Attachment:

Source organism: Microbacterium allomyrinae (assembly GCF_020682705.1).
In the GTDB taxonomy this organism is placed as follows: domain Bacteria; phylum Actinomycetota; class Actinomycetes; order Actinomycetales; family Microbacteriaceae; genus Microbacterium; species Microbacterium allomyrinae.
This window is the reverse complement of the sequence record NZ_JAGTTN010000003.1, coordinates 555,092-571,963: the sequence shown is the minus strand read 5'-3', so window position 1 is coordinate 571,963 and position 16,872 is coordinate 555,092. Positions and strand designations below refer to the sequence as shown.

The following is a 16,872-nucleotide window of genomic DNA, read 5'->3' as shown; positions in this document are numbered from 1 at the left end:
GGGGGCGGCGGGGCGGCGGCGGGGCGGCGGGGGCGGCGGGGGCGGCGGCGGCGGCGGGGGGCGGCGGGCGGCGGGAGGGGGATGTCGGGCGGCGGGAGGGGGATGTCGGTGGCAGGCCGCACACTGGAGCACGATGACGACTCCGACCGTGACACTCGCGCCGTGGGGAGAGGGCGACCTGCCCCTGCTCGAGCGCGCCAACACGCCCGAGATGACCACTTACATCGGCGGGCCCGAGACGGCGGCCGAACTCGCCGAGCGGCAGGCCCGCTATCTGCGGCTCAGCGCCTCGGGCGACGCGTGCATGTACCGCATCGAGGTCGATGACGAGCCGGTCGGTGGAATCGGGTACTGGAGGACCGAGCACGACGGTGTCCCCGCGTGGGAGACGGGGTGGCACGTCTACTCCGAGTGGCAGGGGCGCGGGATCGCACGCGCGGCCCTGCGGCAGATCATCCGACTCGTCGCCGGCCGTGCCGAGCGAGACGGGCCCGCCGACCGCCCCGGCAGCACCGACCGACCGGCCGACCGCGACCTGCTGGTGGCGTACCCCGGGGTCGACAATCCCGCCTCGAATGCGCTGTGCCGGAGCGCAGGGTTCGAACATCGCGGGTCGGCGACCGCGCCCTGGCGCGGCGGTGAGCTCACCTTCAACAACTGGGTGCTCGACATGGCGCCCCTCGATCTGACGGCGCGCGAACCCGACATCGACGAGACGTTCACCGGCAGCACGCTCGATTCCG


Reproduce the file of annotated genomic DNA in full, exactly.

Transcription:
Source organism: Microbacterium allomyrinae (assembly GCF_020682705.1).
In the GTDB taxonomy this organism is placed as follows: domain Bacteria; phylum Actinomycetota; class Actinomycetes; order Actinomycetales; family Microbacteriaceae; genus Microbacterium; species Microbacterium allomyrinae.
This window is the reverse complement of the sequence record NZ_JAGTTN010000003.1, coordinates 555,092-571,963: the sequence shown is the minus strand read 5'-3', so window position 1 is coordinate 571,963 and position 16,872 is coordinate 555,092. Positions and strand designations below refer to the sequence as shown.

The following is a 16,872-nucleotide window of genomic DNA, read 5'->3' as shown; positions in this document are numbered from 1 at the left end:
GGGGGCGGCGGGGCGGCGGCGGGGCGGCGGGGGCGGCGGGGGCGGCGGCGGCGGCGGGGGGCGGCGGGCGGCGGGAGGGGGATGTCGGGCGGCGGGAGGGGGATGTCGGTGGCAGGCCGCACACTGGAGCACGATGACGACTCCGACCGTGACACTCGCGCCGTGGGGAGAGGGCGACCTGCCCCTGCTCGAGCGCGCCAACACGCCCGAGATGACCACTTACATCGGCGGGCCCGAGACGGCGGCCGAACTCGCCGAGCGGCAGGCCCGCTATCTGCGGCTCAGCGCCTCGGGCGACGCGTGCATGTACCGCATCGAGGTCGATGACGAGCCGGTCGGTGGAATCGGGTACTGGAGGACCGAGCACGACGGTGTCCCCGCGTGGGAGACGGGGTGGCACGTCTACTCCGAGTGGCAGGGGCGCGGGATCGCACGCGCGGCCCTGCGGCAGATCATCCGACTCGTCGCCGGCCGTGCCGAGCGAGACGGGCCCGCCGACCGCCCCGGCAGCACCGACCGACCGGCCGACCGCGACCTGCTGGTGGCGTACCCCGGGGTCGACAATCCCGCCTCGAATGCGCTGTGCCGGAGCGCAGGGTTCGAACATCGCGGGTCGGCGACCGCGCCCTGGCGCGGCGGTGAGCTCACCTTCAACAACTGGGTGCTCGACATGGCGCCCCTCGATCTGACGGCGCGCGAACCCGACATCGACGAGACGTTCACCGGCAGCACGCTCGATTCCG